Two threadbare dinner jackets hang lifeless on T-hooks, the welded bones visible through a hole in the sleeves. A rampant man, a creeping figure with guillotined head, suspended from a boom, tries to penetrate a woman with the stump of his neck. She is capable of slight movements of her shins. Her painting and grasping is unconnected with the sharp caressing hand of another fragmentary man who is determined to set about her upper body which is flecked with foam material. The monster's valved tubes twitch and trash about with a force of some 5 horse-power behind them. Whiting and his assistant, Thomas Scholz, have been injured by them on several occasion and have learned to respect them: the grilles in front of these lacerating serious casualties are not there just for fun. The random momentum inherent in their motion can alter the track of their movements at any moment, and a hand or a knee-cap shooting out unexpectedly could, in an instantaneous live-show, transform and observing by-stander into a Whiting figure. The core element of this exhibition is situated, once again, within the bare bars: this time it is an immense bath, in which the cast of the murderous marionette theatre dances in three – four time on the end of their umbilical cords and air supply lines.
Alone, spiteful artificial penis stands in erection on a wooden post. On its tip, a black sucker. A lone, detached lower arm (or something similar), bends at the elbow and hops aimlessly across the floor. It seems to regard itself in equal measure as a magnet to attract the public and a horror to repel them. Smacks in the mouth can even be friendly invitations. All the same, nobody dares to go near enough for that anyway.
Surrounded by swinging drop-lights, Scholz, the assistant, sits in half-darkness at the lathe and goes on with the work of welding together this Walpurgis Night. "The more figures break down, the more often I can improve them. Another four days, and the exhibition will be twice as good". On the wall hangs Martyr Pig, in a black suit, his upper arm and the bones of his legs sticking through the cloth, he wades about with outstretched arms. A skeleton in its Sunday-best, make not one centimetre's progress. I cry out along with the tormented creature. Now I discover Whiting's shirt. It is travelling, like the third coach behind a wicker suitcase and a potted fern, along an overhead track; on a conveyor rope spanning the whole room and running through this satirical hell. The rope can slacken and dip, so that the empty solo shirt brushes over my transfixed face like some hanged Scottish castle-ghost. It smells, this piece of human remains, a faint odour of sweat, while behind the group of four head-spinning heteronomous truncated attorneys, machine oil drips from an injection pipe into a small polished sump.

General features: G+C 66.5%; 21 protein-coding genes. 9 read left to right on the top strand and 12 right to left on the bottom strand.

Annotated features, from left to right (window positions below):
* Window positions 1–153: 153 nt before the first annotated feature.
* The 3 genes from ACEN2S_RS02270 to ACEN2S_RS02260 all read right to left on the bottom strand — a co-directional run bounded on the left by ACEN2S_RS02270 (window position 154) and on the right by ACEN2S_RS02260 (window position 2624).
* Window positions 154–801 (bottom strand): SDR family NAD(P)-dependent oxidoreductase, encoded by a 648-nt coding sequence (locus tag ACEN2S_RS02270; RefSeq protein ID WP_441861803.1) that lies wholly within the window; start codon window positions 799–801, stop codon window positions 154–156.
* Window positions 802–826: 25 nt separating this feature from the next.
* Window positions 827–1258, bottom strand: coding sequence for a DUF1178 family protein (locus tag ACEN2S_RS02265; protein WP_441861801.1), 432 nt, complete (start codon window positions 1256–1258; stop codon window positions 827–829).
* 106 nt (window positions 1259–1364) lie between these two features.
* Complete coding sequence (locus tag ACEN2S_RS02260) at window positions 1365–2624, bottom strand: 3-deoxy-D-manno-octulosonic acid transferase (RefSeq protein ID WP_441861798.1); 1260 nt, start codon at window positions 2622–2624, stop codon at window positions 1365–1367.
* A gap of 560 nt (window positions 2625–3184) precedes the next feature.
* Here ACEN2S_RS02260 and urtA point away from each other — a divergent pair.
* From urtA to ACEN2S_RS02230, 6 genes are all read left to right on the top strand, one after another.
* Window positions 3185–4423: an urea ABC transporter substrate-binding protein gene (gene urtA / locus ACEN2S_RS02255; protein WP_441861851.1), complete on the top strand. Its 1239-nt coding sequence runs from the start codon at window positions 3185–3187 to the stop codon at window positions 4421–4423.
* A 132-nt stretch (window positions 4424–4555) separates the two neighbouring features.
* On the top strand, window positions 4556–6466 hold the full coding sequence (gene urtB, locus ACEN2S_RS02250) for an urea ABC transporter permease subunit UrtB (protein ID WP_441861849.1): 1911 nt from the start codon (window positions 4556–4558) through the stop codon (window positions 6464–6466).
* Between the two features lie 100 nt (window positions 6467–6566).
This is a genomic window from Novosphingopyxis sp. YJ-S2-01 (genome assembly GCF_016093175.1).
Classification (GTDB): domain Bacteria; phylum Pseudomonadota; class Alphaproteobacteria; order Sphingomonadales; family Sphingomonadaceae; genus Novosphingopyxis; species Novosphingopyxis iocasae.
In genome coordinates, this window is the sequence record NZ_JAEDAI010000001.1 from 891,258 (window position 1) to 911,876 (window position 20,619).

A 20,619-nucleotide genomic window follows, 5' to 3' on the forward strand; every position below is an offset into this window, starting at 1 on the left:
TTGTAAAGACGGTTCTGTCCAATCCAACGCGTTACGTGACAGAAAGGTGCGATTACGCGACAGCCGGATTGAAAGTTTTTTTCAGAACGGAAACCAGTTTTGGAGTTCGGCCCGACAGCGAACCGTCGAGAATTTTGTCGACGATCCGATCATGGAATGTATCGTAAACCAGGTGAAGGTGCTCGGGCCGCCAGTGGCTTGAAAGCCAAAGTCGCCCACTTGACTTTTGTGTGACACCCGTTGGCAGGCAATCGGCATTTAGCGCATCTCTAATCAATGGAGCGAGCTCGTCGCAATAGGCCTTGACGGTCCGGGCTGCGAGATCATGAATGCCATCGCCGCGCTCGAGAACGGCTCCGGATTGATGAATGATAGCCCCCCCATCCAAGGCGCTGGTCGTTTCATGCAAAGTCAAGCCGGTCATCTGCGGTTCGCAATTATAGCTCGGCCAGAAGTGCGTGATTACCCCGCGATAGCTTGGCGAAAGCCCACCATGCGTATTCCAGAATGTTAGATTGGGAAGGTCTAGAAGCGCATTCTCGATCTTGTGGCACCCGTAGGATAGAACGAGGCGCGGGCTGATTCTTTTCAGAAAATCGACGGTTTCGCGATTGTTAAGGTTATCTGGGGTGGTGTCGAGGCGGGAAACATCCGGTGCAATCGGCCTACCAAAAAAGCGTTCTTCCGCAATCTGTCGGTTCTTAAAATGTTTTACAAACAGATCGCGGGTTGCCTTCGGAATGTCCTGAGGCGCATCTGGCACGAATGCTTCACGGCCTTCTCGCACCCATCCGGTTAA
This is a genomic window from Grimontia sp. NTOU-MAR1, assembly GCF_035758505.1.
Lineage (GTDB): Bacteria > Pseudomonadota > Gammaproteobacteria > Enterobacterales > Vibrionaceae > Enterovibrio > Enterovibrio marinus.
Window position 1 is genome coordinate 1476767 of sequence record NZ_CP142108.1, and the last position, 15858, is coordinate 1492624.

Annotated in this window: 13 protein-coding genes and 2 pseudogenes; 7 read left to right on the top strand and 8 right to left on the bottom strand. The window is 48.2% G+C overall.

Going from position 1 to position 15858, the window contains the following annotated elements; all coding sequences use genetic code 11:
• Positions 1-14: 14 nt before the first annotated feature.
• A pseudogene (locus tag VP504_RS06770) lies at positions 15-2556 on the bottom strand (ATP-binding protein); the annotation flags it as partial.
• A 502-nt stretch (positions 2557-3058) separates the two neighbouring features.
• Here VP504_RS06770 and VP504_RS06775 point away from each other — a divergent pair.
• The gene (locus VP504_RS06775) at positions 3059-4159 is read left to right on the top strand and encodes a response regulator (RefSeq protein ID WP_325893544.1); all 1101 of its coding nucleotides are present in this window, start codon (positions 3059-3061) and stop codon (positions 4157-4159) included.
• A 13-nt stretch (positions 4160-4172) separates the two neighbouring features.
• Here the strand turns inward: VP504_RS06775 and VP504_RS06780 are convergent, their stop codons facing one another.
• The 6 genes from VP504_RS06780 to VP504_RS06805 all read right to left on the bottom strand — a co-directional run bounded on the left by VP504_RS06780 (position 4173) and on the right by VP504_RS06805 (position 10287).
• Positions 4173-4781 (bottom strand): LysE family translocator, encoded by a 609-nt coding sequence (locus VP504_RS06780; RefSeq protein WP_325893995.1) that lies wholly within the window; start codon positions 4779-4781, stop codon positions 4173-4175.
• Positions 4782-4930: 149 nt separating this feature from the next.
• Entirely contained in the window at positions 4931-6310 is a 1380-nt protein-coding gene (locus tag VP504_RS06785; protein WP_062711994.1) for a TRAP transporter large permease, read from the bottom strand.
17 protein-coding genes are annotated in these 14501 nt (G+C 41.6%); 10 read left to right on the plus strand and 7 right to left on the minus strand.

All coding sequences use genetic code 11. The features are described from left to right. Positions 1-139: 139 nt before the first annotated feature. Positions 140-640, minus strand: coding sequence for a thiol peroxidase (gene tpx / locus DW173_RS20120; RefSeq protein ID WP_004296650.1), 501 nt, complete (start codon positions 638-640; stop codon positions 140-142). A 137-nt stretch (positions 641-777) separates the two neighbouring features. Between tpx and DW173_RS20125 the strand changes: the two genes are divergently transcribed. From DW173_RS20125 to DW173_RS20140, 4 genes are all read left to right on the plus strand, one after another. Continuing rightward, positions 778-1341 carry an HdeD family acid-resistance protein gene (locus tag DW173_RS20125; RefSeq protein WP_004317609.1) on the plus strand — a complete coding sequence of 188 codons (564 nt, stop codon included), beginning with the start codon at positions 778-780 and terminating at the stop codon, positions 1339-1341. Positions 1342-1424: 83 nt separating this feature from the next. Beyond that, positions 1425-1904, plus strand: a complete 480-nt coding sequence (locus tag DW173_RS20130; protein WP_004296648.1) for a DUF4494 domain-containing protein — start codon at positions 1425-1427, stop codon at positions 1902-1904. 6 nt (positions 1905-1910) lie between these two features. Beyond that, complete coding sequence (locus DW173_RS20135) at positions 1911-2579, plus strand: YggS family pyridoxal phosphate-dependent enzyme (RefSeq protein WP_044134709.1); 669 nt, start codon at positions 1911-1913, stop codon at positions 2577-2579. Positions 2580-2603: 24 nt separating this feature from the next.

Klaus Littmann's Munich station clock stands out at the front' in the café On the back of its casing, Daniel Spoerri scratched the words, "Think Big" . Littmann had this legend before his eyes all the time until now, when, with Jim Whiting, he has done his biggest thing. The exhibits are the sensation of the season: here, a career is taking off with almost frightening rapidity. Cologne and Berlin, Milan and Glasgow have booked him. Perhaps there too, as at Littmann's Jim Whiting will set up his bed amongst the monstrous inventions and sleep every night in their midst.
Mephistopheles says somewhere, "In the end we are but dependent on creatures that we have made".